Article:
|Location||Hancock County, Maine|
|Basin countries||United States|
|Max. length||8 mi (13 km)|
|Max. width||1 km (1,100 yd)|
|Surface area||2,408 acres (974 ha)|
|Max. depth||122 feet (37 m)|
|Water volume||49,989 acre⋅ft (61,661,000 m3)|
|Surface elevation||164 ft (50 m)|
Toddy Pond is a narrow lake, eight-miles long, in Hancock County, Maine. South Toddy leads from Surry and Blue Hill townships via a narrow channel to Middle Toddy that is edged by Surry and Penobscot townships. All of North Toddy, which is connected to Middle Toddy by another narrow channel, lies in Orland township. U.S. Route One crosses the northern end of the lake, paralleling the dam through which the waters of Toddy Pond flow down to Alamoosook Lake and thence eventually to the Penobscot River. A public boat landing is located off Route One.The cold water of North Toddy is home to a self-sustaining population of lake trout; it is also stocked with splake, brown trout, and land-locked Atlantic salmon. Smallmouth bass and white perch thrive in the warmer water of Middle and South Toddy. In spring the lake is a spawning venue for alewife. The Toddy Pond Association was established in 1999 by concerned property owners in order to protect the lake and its watershed and educate members about relevant environmental issues.
The Baker Branch Saint John River is a 48.0-mile-long (77.2 km) river. This river is a tributary of the Saint John River, flowing in the Maine North Woods, in Maine, in the Northeastern United States.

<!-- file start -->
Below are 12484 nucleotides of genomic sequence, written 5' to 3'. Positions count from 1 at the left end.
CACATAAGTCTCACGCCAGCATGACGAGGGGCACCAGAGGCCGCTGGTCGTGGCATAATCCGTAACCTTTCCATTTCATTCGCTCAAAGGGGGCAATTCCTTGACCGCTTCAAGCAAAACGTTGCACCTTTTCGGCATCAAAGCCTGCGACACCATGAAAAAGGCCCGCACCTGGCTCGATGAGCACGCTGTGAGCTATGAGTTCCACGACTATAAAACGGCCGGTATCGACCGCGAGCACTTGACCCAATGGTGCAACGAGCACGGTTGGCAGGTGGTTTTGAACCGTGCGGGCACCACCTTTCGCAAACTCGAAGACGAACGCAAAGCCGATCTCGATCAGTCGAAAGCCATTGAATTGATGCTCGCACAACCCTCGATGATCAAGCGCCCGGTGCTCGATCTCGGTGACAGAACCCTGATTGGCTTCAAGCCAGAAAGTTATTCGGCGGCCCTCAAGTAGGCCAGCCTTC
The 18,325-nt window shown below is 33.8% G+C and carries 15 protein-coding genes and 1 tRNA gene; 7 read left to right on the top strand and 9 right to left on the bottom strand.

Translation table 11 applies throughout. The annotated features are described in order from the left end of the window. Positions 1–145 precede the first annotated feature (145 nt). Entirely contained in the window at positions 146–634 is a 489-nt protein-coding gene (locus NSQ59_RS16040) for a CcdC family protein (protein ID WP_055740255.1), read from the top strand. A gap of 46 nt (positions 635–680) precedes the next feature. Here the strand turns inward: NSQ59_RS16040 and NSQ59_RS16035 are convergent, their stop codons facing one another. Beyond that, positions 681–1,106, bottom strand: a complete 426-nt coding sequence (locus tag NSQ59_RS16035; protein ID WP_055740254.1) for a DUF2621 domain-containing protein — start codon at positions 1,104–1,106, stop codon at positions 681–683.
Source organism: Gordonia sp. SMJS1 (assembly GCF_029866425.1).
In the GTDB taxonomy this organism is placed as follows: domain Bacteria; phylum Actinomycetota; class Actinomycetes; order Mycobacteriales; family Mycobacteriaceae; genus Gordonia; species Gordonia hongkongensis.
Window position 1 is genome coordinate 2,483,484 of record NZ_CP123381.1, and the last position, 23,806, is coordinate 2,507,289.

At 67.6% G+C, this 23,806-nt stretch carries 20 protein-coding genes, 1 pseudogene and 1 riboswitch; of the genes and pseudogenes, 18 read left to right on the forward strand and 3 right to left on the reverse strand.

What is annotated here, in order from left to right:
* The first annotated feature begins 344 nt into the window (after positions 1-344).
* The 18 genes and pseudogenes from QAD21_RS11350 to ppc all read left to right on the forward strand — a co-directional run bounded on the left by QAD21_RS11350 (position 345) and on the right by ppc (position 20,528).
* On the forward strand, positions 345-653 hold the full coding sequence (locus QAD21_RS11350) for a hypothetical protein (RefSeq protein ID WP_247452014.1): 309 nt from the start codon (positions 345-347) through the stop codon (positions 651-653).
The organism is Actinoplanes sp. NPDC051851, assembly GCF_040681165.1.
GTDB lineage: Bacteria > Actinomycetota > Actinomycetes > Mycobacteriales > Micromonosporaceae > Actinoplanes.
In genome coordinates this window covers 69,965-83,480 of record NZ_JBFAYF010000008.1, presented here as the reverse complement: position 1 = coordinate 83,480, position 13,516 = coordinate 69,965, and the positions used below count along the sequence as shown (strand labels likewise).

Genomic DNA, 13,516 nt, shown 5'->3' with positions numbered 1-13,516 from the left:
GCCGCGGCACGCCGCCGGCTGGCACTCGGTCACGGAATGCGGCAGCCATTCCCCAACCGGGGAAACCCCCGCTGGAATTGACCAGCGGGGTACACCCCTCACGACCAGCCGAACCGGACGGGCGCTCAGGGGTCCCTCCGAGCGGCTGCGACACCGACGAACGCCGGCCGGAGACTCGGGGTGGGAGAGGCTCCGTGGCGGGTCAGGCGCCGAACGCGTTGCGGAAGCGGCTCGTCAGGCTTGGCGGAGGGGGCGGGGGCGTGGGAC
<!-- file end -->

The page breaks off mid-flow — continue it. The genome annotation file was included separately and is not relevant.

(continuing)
The East Branch Penobscot River is a 75.3-mile-long (121.2 km) tributary of Maine's Penobscot River. It flows in Piscataquis County and Penobscot County.
The Roach River is a river in Piscataquis County, Maine. From the outlet of Third Roach Pond in Shawtown, the river runs 19.1 miles (30.7 km) west, through a chain of ponds. The Flow sequence through the ponds is from the Fourth Roach Pond through the Third Roach Pond, Second Roach Pond, and First Roach Pond to empty into Moosehead Lake, the source of the Kennebec River, in Spencer Bay. The Seventh Roach Pond drains through the Sixth Roach Pond in a separate tributary to the Third Roach Pond. No fifth Roach Pond is shown on modern maps.
The South Branch Penobscot River is a river in Somerset County, Maine. Its source, Penobscot lake, the north end of which at is about 1,000 feet (300 m) from the Canada–United States border in Sandy Bay. This section of the border runs along the height of land separating the watersheds of the Penobscot River and the Monument River, which feeds into the Saint Lawrence River.
Harris Station Dam is a hydroelectric dam in Northeast Somerset, Somerset County, Maine. Also known as the Indian Pond Project, the dam was built from 1952 to 1954 as the largest hydroelectric dam in the state of Maine. It impounds the Kennebec River at the southern end of the natural Indian Pond, about 12 miles (19 km) downstream from Moosehead Lake.
Eagle Lake is the first, largest, and deepest lake of the Allagash Wilderness Waterway in the North Maine Woods. The lake covers the eastern side of Eagle Lake township. The southern end of the lake extends into Maine township 7, range 12, where it receives overflow from Indian Pond, and into Soper Mountain township where it receives overflow from Haymock Lake via Smith Brook. Other ponds in the Eagle Lake watershed include Woodman Pond via Woodman Brook, Pillsbury Pond and Little Pillsbury Pond via Smith Brook, Soper Pond and Upper Soper Pond via Soper Brook, and the Russell Ponds via Russell Brook. Eagle Lake originally received overflow from Chamberlain Lake, but Lock Dam has diverted most Chamberlain Lake overflow through Telos Cut to the Penobscot River since the 1850s.
Chamberlain Lake is one of the largest and deepest lakes in the North Maine Woods. The lake originally drained north through Eagle Lake and Churchill Lake into the Allagash River tributary to the Saint John River. Nineteenth-century logging operations diverted the lake into the Penobscot River before designation of the Allagash Wilderness Waterway in 1966.